What also make Portland special are its ethnic diversity and the diverse character of its neighborhoods.  Like any big city, there is the usual mix of upscale housing and modest bungalows dispersed across all quadrants of the city.  But the attraction is found in city blocks grouped in districts where restaurants, brew pubs, specialty shops, boutiques, galleries and other small businesses abound.  The ones I am familiar with, and have spent time in, are the Pearl District downtown near Powell’s, the Alberta District where La Petite Provence is and the Mississippi District where we had excellent margaritas at Por que No, a Mexican restaurant.   There are many surprises in these pedestrian friendly districts.  If you haven’t visited Portland, put it on your bucket list or happiness file.

I’ve also been impressed with the Catholic Church here.  To my surprise the church bulletin of St. Rita’s parish contained an enclosure, “Campaign for Human Development,” a call for action by the U. S. Catholic Bishops for parishioners to contact their representatives and senators and urge them to support bi-partisan comprehensive immigration reform, to support the Supplemental Nutrition Assistance Program (SNAP), and to replace the sequester with a “Circle of Protection.”  I’m wondering if the churches in South Bend are doing the same.

And before I close this missive, I must give multiple kudos to Portland; it has probably the best public transportation system of any US city that I’ve visited.  In our meanderings about town, we have used the streetcar and the light rail system, locally referred to as the MAX.  Their frequency and timely schedule, along with the city bus, reminds me of public transportation in France.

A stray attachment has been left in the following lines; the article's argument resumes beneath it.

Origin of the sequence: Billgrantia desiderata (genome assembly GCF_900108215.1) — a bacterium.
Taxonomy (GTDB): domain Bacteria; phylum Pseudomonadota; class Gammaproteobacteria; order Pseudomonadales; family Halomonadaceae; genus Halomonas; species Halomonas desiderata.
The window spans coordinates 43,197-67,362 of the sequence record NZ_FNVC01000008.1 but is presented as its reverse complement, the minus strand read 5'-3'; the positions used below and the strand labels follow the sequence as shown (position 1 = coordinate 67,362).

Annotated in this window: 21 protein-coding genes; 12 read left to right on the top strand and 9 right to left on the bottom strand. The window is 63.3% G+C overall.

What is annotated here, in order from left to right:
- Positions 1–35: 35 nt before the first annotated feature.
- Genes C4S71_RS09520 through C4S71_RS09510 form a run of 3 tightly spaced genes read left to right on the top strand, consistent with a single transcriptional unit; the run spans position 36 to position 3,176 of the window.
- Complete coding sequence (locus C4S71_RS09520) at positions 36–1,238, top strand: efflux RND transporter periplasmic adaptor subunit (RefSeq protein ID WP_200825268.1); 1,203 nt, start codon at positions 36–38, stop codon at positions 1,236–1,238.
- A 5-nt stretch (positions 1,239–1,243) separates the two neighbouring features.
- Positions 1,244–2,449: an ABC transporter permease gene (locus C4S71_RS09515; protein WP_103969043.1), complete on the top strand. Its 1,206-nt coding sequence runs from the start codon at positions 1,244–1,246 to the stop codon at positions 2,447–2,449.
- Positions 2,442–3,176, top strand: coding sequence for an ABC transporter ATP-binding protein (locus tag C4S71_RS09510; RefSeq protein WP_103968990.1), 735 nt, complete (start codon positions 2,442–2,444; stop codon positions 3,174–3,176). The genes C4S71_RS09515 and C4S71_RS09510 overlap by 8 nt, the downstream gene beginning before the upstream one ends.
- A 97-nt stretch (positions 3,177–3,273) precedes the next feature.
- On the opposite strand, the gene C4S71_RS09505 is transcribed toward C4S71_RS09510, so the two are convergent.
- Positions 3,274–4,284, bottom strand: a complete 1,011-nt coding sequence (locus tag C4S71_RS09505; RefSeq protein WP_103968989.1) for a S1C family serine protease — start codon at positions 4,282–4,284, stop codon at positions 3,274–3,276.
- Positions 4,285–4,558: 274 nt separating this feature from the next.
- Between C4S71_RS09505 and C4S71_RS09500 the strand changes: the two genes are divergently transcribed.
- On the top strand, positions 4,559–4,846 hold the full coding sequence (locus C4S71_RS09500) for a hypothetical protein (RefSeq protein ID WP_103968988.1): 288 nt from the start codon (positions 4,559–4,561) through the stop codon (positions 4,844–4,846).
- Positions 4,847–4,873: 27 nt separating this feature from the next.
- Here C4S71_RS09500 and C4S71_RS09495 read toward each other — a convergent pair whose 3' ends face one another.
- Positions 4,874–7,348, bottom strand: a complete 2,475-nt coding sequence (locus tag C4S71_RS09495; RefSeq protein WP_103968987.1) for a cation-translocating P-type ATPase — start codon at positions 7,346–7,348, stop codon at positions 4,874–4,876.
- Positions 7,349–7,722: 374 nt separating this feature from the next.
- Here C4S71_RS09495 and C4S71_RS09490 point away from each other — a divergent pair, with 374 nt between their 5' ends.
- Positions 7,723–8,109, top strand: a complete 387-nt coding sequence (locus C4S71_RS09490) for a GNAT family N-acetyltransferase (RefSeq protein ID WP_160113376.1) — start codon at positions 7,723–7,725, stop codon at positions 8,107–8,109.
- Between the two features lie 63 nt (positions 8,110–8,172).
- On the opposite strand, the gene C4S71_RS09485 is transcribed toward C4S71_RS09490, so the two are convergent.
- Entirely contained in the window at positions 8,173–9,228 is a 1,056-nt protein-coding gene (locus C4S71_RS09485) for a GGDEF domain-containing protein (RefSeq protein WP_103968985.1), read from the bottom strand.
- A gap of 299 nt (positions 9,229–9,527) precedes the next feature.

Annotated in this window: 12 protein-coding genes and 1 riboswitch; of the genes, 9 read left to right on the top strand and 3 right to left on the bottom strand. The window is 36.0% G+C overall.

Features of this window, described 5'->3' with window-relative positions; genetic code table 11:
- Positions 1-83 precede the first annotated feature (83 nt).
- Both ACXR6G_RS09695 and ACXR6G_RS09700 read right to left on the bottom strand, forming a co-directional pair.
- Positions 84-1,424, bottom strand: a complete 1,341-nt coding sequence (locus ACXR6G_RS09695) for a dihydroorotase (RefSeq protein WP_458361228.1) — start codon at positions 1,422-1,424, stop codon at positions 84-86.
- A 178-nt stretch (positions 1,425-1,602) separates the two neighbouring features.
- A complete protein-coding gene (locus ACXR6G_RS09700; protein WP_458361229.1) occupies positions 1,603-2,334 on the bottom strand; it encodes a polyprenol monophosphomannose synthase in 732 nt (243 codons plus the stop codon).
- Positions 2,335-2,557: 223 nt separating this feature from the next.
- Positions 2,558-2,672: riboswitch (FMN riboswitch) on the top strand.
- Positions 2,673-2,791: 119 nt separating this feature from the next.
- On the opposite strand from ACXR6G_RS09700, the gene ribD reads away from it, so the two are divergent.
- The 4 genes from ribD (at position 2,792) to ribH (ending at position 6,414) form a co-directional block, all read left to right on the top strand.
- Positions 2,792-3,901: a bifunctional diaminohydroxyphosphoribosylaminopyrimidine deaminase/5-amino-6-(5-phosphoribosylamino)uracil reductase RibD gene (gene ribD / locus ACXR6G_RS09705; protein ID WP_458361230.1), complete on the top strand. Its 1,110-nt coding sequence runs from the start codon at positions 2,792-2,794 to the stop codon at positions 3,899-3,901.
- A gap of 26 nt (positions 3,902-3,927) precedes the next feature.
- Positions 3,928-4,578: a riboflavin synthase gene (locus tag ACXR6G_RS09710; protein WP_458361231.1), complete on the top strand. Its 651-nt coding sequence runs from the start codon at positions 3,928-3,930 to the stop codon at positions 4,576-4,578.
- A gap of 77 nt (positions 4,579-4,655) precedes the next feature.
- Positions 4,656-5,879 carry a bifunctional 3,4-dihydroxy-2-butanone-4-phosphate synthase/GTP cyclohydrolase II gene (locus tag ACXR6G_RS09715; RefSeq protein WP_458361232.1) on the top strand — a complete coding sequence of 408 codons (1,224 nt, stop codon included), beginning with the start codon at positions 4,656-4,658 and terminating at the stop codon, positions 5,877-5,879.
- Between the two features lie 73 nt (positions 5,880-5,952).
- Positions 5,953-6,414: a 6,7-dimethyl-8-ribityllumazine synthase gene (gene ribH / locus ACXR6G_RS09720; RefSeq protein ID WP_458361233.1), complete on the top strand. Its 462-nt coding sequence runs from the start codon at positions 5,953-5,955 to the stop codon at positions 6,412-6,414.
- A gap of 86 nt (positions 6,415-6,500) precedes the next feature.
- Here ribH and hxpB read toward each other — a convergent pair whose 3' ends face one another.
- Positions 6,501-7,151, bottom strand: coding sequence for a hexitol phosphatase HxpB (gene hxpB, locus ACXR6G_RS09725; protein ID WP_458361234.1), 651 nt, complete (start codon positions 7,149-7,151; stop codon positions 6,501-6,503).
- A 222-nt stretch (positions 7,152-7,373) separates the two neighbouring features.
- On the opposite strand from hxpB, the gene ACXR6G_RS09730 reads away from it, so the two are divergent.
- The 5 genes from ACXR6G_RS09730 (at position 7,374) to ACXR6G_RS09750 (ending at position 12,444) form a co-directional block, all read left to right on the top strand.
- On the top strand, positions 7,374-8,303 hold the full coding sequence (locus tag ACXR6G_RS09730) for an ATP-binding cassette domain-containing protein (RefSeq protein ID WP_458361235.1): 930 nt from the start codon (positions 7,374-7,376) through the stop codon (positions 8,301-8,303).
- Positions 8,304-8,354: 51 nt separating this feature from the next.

Although our main focus has been on Eliot, even swimming, we’ve managed to pack in a lot of activity. IMG_2493 And now that our visit is coming to a close  — next stops Bend, Ashland, and then Northern California –, it is dawning on us how much we will miss being with Eliot.  But that only means that we will visit more frequently.  And I am sure there is more to discover in Portland where the sun shines more frequently than I admit.  But don’t take my word for it, come and see for yourself; you’re in for a treat.



About guillaume1947

Retired Executive Vice Chancellor for Academic Affairs and Emeritus Professor of French

3 responses to “The Sun Never Shines in Portland”

  1. Randy Isaacson says :

    Very interesting blog written from a very interesting city. Be sure to send pictures of Mt. Hood when the haze subsides and take a visit there if you have the time. What PInot Gris did you like from Cerulean? I’ll tell Denis to order me some. And your comments about your retirement make it clear that you are making the adjustment quite well. I am not finding the change as easy to handle but then I wasn’t an administrator that was being hassled by … Have a wonderful time in your final days in Portland and your trip to northern California.

  2. Bob Kill says :

    I don’t believe the ice cream flavors. Also, all you do is eat. How do you stay trim? You should be the PR person for Portland. Tell Melanie that I still think she is a saint!

    Safe travels.

    Sent from my iPhone

    Bob Kill

  3. Mary Filbert says :

    Speaking of wines – try a Coelho (Willamette Valley, Oregon) Pinor Noir – exquisite! You have truly piqued our interest in many new places, Alfred and Melanie